If Rip van Winkle were to wake up during a rock-and-roll concert this summer, chances are he'd cheerfully sing along. Then he'd stroke his beard and wonder: "How can hair grow so long, so fast?"
Time, it seems, has stood still on the American rock-concert landscape. This summer, tour promoters have once again built a stairway to the 1960s and '70s, and the song remains the same.
It's the revival of classic rock, and the senior citizens of rock-and-roll are on a roll - thanks to the wealth and loyalty of baby boomers, the curiosity of generation X, and a marketing approach of putting many acts on one bill.
"You can close your eyes and imagine that the last 20 years never took place," Bob Rollson said after a recent Kiss concert at Boston's FleetCenter, which saw a curious mixture of generations. "I'm here with my six high school buddies. It's like time travel."
Seemingly every rocker from two decades ago is on the road again. Bob Seger, for instance, is on his first tour in many years. Or, there are perennial acts like the Allman Brothers and Crosby, Stills & Nash - bands that have parked their buses at two Woodstocks and rocked through five US presidents.
It's a similar scenario on the pop circuit, which, as usual, is staging a vintage-act bonanza. Neil Diamond, Harry Belafonte, Englebert Humperdinck, and even Tony Bennett are touring.
"It's not an overnight revival or a fad," says Danny Zelisko, a Phoenix-based concert promoter, since veteran acts have almost made a tradition of touring, especially in summer. But Mr. Zelisko admits that sounds from the past are echoing at amphitheaters as often as a Frank Sinatra tune from a Hoboken, N.J jukebox.
Touring versus videos
Music critics attribute this revival to the solid fan loyalty the veteran acts have built through years of touring. In contrast, they say, MTV-era bands have claimed their fame mostly through music videos.
Besides, rock's road warriors have other things going for them as well. "The purchasing power of the baby boomers is a major factor," Zelisko says. "They've got the money and the will to spend."
For years veteran roadies have known that for a fact. Now others are finding it out. A number of old-time bands are coming out of the woodwork to partake of the wealth of baby boomers, like the Eagles, Bob Seger, and Kiss.
For instance, the Eagles were the hottest act last year, grossing $63 million. This year, Bob Seger and the Silver Bullet Band tour was the second biggest draw with $26.3 million. And here are the numbers on Kiss's unfinished tour: Forty-seven minutes to sell out 38,000 tickets for Detroit's Tiger Stadium and less than an hour to sell out four concerts at New York's Madison Square Garden.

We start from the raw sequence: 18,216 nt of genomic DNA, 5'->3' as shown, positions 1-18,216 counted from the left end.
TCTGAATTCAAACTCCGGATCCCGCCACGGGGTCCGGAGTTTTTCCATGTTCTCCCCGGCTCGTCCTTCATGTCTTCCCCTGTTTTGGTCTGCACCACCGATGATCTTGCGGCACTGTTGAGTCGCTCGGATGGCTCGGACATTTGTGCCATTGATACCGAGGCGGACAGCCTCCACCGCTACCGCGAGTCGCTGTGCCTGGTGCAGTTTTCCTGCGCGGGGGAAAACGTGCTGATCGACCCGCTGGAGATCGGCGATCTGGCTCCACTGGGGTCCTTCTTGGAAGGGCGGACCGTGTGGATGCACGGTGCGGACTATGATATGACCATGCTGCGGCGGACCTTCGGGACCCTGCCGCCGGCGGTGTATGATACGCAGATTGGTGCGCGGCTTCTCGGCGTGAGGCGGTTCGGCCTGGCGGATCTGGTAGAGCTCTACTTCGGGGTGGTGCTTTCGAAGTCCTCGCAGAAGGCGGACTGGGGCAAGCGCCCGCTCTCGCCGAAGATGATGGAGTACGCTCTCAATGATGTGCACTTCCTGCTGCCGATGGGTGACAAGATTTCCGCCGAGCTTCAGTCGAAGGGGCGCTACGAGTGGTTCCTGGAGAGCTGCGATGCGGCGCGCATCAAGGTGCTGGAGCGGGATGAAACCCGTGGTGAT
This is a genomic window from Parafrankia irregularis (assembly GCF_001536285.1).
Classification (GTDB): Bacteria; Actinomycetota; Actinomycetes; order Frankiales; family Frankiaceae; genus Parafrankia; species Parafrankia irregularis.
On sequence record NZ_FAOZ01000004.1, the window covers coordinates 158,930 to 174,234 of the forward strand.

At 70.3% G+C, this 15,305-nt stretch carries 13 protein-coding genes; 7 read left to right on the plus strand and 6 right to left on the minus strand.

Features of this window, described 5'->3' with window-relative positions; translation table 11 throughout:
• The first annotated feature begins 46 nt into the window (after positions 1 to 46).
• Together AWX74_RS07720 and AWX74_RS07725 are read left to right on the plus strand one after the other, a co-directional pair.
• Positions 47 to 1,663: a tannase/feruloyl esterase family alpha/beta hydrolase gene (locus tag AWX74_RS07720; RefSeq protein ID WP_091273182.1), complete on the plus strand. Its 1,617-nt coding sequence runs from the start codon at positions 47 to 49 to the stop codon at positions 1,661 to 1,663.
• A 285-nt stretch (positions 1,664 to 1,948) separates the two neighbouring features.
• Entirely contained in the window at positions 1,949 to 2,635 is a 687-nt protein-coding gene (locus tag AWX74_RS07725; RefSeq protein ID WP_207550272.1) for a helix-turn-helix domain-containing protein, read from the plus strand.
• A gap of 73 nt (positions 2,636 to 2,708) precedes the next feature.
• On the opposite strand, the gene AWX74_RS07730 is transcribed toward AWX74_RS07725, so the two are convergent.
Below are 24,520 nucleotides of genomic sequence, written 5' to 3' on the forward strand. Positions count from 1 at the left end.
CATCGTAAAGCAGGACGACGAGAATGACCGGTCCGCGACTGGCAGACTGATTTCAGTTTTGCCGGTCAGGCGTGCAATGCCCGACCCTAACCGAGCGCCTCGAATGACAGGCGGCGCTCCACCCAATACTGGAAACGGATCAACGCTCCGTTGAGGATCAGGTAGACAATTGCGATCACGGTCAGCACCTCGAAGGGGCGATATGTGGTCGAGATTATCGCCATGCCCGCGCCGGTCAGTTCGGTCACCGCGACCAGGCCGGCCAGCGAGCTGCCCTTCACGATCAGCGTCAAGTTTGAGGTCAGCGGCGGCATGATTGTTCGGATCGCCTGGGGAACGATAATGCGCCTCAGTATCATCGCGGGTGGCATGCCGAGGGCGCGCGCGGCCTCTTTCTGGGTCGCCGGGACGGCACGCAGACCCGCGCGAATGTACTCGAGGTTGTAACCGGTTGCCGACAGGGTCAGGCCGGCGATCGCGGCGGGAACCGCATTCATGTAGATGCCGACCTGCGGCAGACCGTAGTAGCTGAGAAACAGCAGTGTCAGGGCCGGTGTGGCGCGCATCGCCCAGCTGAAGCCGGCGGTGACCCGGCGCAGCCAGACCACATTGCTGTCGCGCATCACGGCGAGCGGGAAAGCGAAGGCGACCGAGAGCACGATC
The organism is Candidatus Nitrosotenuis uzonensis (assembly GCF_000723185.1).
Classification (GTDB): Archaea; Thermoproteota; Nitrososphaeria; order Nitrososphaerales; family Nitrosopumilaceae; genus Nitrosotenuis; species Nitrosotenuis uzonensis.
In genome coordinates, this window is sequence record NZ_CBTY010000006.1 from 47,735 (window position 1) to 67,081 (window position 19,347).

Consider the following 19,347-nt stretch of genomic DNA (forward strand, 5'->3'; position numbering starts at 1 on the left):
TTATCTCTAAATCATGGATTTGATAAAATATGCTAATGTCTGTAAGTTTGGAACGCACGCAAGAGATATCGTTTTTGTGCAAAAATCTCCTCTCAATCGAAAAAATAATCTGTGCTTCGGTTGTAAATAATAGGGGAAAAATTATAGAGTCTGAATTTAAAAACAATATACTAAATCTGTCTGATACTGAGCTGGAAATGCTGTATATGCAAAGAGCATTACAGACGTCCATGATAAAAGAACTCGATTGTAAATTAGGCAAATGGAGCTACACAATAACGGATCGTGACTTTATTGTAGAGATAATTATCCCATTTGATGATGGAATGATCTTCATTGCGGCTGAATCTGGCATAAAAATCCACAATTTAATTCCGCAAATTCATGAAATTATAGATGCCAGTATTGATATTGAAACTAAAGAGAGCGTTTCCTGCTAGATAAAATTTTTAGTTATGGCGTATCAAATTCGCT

"Perhaps this is daylight robbery, but who cares," Sex Pistols frontman Johnny Rotten said after his band regrouped for their first tour in almost 20 years - without much success.
But people do care how they spend their money. "Bands don't have the same appeal as the Salvation Army during Christmastime," Mr. Rollson, the Kiss concertgoer, says. "I can live with a few [returning bands], not all."
While some bands are cashing in on nostalgia, others are doing it through adjustment: learning to live and play with others.
"With so many bands around, acts have to compete hard for media time and pocketbooks of fans," says Gary Bongiovanni, editor of the leading concert-industry magazine, Pollstar. "They [old bands] are also competing with new acts like the Cranberries and Hootie and the Blowfish who have an active teenage following."
What concert promoters are doing is serving up "boomerfest" value packs. Often, two, three, or more acts are packaged together for variety's sake as well as for box-office stakes.
Steve Miller is touring with Pat Benatar; Foreigner with Peter Frampton and REO Speedwagon; Cheap Trick and Boston; Styx and Kansas; Jethro Tull and Emerson, Lake & Palmer; and Lynyrd Skynyrd and the Doobie Brothers. Even the "living dead," the remaining members of the Grateful Dead, has Los Lobos and Hot Tuna for support.
Bands are also reshuffling their arrangements - again, for variety's sake as well as box-office stakes. Last year Benatar toured with REO and Miller with the Doobies. Neither worked.
Not only has the bill changed in recent times, but also the stage. A shift from stadiums to amphitheaters has breathed new life into old-time bands.
"Bands are finding it an incredibly difficult thing to sustain their popularity to fill a stadium," Zelisko says. "That's why acts have moved to amphitheaters, which are creating a soft-ticket environment along with many offers, discounts, and promotions."
Former Grateful Dead members Bob Weir and Mickey Hart's 31-city Furthur Festival tour, which ended Aug. 4, had 30 stops at amphitheaters. (See story, page 13.) Last summer, the Grateful Dead was the only stadium act on the road nationally. This year there are none.
Does it signal the end of the stadium era? Some say no; others say almost.
For the last two years, the few attractions capable of playing stadiums took time off to work on their golf games while some others like Bruce Springsteen elected to play non-stadium venues, exchanging stadium anonymity for amphitheater intimacy.
In contrast, 1994 was a watershed year for the concert business. The Rolling Stones, Pink Floyd, Billy Joel, and the Grateful Dead did stadium tours for an industry record of $1.4 billion.
Next year, the Rolling Stones plan to hit the road and the stadiums; so say the U2. But such tours are becoming rare. Going by their history, Pink Floyd could tour somewhere around 2000.
"It's a little troubling for the industry, but no cause for alarm," Mr. Bongiovanni says. "Amphitheaters will be just as fine for the business."